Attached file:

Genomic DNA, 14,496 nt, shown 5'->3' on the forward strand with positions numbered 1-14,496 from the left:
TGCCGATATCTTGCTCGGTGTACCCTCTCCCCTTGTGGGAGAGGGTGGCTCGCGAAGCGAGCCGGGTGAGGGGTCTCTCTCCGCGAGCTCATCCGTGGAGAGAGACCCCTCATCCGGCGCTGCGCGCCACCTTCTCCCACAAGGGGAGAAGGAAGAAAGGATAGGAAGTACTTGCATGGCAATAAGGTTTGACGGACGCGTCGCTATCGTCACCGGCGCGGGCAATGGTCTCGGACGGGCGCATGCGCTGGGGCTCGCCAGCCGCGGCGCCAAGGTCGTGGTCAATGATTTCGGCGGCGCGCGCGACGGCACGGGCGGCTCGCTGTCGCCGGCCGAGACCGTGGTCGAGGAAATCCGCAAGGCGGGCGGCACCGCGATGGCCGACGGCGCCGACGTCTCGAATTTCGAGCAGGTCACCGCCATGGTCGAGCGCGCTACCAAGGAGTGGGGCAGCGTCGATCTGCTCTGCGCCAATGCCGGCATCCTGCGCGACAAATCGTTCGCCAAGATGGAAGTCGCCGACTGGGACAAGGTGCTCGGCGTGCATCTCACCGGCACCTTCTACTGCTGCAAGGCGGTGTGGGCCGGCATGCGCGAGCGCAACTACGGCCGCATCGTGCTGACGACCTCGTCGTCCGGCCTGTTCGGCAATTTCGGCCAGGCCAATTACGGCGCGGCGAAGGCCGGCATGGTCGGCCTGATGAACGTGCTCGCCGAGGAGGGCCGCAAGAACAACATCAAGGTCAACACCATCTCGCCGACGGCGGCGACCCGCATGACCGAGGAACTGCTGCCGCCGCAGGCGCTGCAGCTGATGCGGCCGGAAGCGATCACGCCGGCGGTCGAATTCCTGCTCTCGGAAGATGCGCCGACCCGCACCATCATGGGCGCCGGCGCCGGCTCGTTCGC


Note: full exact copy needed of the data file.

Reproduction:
Genomic DNA, 14,496 nt, shown 5'->3' on the forward strand with positions numbered 1-14,496 from the left:
TGCCGATATCTTGCTCGGTGTACCCTCTCCCCTTGTGGGAGAGGGTGGCTCGCGAAGCGAGCCGGGTGAGGGGTCTCTCTCCGCGAGCTCATCCGTGGAGAGAGACCCCTCATCCGGCGCTGCGCGCCACCTTCTCCCACAAGGGGAGAAGGAAGAAAGGATAGGAAGTACTTGCATGGCAATAAGGTTTGACGGACGCGTCGCTATCGTCACCGGCGCGGGCAATGGTCTCGGACGGGCGCATGCGCTGGGGCTCGCCAGCCGCGGCGCCAAGGTCGTGGTCAATGATTTCGGCGGCGCGCGCGACGGCACGGGCGGCTCGCTGTCGCCGGCCGAGACCGTGGTCGAGGAAATCCGCAAGGCGGGCGGCACCGCGATGGCCGACGGCGCCGACGTCTCGAATTTCGAGCAGGTCACCGCCATGGTCGAGCGCGCTACCAAGGAGTGGGGCAGCGTCGATCTGCTCTGCGCCAATGCCGGCATCCTGCGCGACAAATCGTTCGCCAAGATGGAAGTCGCCGACTGGGACAAGGTGCTCGGCGTGCATCTCACCGGCACCTTCTACTGCTGCAAGGCGGTGTGGGCCGGCATGCGCGAGCGCAACTACGGCCGCATCGTGCTGACGACCTCGTCGTCCGGCCTGTTCGGCAATTTCGGCCAGGCCAATTACGGCGCGGCGAAGGCCGGCATGGTCGGCCTGATGAACGTGCTCGCCGAGGAGGGCCGCAAGAACAACATCAAGGTCAACACCATCTCGCCGACGGCGGCGACCCGCATGACCGAGGAACTGCTGCCGCCGCAGGCGCTGCAGCTGATGCGGCCGGAAGCGATCACGCCGGCGGTCGAATTCCTGCTCTCGGAAGATGCGCCGACCCGCACCATCATGGGCGCCGGCGCCGGCTCGTTCGC